In this third installment of our Creating an Online Course series, we’re going to be chatting all about the best practices for producing your content and then in Part IV, we will discuss how to incorporate beta testing models to ensure your course runs smoothly when it’s time to launch!
Let’s hop right in!
So now that you’ve put all of the content together in a manner that flows properly and meets your learning outcomes, it is time to film, record, and edit your online course.
For many, this is the most intimidating phase of online course development. Depending on the nature of your course, this may include getting in front of the camera, which can be daunting for many.
As we make the triumphant return to in-person gatherings, we’re also beginning to see the return of live events. While it is certainly exciting to see the return of live group learning and especially the rise of hybrid type events, they’re not without their own set of challenges.
If you’re unfamiliar with the term hybrid event, it is the process of combining a live event with a virtual one, so that people can attend regardless of their location and level of comfort given ongoing concerns related to Covid-19.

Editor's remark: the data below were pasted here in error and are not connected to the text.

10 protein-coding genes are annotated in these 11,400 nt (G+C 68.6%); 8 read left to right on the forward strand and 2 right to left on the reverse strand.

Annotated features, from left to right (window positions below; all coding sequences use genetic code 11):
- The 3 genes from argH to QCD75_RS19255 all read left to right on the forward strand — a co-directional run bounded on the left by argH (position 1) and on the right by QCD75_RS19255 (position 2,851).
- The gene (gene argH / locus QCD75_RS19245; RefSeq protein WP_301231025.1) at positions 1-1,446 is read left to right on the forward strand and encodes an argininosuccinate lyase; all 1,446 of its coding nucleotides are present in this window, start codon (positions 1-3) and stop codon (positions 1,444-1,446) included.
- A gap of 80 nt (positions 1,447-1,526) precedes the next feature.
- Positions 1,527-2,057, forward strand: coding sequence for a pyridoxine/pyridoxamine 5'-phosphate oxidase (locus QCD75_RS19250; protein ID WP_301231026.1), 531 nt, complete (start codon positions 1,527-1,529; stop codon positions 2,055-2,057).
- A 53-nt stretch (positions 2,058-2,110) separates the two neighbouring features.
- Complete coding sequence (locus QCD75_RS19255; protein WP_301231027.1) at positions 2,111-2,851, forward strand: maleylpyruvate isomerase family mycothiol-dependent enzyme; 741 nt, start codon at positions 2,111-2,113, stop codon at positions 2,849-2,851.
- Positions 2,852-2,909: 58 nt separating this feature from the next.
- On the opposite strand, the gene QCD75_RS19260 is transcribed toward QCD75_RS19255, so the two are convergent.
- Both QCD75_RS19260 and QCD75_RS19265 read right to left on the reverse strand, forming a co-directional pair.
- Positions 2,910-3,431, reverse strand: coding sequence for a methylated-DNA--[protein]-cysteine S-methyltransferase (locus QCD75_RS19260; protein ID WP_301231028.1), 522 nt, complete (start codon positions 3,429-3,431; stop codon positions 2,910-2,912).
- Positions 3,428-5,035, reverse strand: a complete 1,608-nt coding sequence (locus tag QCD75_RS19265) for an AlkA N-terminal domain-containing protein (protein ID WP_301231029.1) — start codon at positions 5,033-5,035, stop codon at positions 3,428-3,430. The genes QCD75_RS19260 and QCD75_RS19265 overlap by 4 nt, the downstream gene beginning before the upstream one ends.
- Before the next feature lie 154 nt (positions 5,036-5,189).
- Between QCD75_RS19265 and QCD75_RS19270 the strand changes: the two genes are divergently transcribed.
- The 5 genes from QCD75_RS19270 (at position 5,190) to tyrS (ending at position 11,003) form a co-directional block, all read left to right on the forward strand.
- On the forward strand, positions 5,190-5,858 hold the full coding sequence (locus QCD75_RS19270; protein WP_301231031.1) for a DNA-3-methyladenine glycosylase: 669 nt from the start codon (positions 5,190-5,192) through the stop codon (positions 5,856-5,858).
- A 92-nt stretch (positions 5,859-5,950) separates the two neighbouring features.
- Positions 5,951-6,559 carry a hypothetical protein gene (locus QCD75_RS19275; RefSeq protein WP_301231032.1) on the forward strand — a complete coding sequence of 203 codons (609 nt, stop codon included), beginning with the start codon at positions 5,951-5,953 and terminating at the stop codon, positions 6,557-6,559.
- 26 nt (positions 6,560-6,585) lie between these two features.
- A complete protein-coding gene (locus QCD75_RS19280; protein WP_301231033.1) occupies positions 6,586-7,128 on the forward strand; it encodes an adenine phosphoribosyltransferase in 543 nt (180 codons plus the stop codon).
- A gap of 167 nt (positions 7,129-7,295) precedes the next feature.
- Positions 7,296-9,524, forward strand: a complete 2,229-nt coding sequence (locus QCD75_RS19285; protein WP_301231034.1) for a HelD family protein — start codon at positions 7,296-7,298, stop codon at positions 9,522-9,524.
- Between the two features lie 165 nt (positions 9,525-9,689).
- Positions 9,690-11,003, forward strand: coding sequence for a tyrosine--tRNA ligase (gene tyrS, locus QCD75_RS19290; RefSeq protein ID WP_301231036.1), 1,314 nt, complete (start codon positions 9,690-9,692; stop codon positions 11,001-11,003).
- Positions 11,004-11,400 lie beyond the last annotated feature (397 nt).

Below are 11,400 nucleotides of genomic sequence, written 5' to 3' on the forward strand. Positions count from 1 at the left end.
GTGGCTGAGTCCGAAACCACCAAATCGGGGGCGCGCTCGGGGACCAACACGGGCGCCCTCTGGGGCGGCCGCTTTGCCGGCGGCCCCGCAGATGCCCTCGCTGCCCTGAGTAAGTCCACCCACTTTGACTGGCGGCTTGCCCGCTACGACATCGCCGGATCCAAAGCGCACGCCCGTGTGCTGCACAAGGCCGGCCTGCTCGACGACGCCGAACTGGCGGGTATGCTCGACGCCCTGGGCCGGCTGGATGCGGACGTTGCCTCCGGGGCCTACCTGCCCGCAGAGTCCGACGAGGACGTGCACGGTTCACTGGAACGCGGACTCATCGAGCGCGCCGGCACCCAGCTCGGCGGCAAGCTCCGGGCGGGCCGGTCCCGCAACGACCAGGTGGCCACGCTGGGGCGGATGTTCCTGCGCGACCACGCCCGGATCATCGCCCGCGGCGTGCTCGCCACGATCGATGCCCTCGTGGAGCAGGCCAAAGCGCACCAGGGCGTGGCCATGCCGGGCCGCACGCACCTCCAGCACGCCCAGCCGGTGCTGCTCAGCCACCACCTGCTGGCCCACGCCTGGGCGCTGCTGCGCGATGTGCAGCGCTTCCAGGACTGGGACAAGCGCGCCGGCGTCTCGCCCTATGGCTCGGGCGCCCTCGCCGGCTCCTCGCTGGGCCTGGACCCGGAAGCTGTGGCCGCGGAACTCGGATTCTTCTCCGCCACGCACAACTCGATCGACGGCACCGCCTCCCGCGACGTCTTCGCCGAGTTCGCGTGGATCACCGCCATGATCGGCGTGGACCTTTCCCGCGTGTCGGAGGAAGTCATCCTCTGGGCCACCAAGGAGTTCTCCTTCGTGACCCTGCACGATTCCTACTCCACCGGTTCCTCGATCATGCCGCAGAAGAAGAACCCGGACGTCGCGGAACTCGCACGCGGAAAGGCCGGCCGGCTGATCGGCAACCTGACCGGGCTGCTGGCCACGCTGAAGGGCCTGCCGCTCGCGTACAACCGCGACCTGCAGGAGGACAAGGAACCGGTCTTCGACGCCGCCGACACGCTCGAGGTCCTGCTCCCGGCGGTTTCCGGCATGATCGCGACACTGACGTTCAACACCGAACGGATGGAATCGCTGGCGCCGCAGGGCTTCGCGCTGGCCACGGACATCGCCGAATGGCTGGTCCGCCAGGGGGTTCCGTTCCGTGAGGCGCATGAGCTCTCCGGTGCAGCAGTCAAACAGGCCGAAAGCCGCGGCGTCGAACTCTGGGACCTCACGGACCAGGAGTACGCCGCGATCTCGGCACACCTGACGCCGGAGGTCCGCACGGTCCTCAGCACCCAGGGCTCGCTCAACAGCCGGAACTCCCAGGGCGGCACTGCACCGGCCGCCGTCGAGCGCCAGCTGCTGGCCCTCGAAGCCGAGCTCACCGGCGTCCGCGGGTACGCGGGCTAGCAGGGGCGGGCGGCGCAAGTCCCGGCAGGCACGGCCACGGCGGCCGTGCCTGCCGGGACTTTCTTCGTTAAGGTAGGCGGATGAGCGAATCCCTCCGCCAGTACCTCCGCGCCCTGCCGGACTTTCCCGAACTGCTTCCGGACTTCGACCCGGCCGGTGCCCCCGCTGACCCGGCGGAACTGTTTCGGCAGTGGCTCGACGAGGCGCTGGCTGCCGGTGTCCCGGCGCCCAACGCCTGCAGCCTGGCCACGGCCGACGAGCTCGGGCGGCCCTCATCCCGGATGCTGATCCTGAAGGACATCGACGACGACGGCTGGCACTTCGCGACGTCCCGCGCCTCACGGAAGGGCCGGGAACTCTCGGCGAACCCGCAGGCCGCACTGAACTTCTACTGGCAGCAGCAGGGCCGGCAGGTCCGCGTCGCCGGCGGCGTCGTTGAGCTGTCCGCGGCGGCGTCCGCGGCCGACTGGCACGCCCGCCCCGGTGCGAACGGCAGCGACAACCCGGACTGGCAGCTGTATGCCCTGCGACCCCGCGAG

While restrictions have been lifted in most places, there is still hesitation from many to travel or attend conferences where there are a lot of people in one place, making the hybrid structure a great avenue to accommodate a larger and more geographically dispersed audience.
Aside from the obvious benefits for those feeling uncomfortable with in-person gatherings or events, there are several key...
Building credibility and trust as a speaker is a lot more involved than simply including your credentials on your opening slide.
There is a science to earning respect with an audience and a few key steps to get you there:
In two previous blog posts, I shared tips for optimizing the online learning experience before the learning event takes place as well as during the actual learning event. If you present online to groups of participants within your organization, there are strategies within this series of three blog posts for increasing adoption rates during firm-wide policy rollouts or technology implementations or other internal training initiatives. If you are a business owner or consultant and you present online to your clients, you might find a nugget or three for maximizing audience engagement and ensuring your objectives are met.
Whether you present online within your organization or beyond, seek to understand your specific audience's preferences then apply best practices and only the very latest research on teaching and learning.
In this post, as with the others, you'll find a few ideas for optimizing the online learning experience for your...
If you are a subject matter expert with an audience, you already know that engaging with the people in front of you is a critical part of the social learning experience. And if you are teaching others, this engagement also serves to increase retention rates for your participants.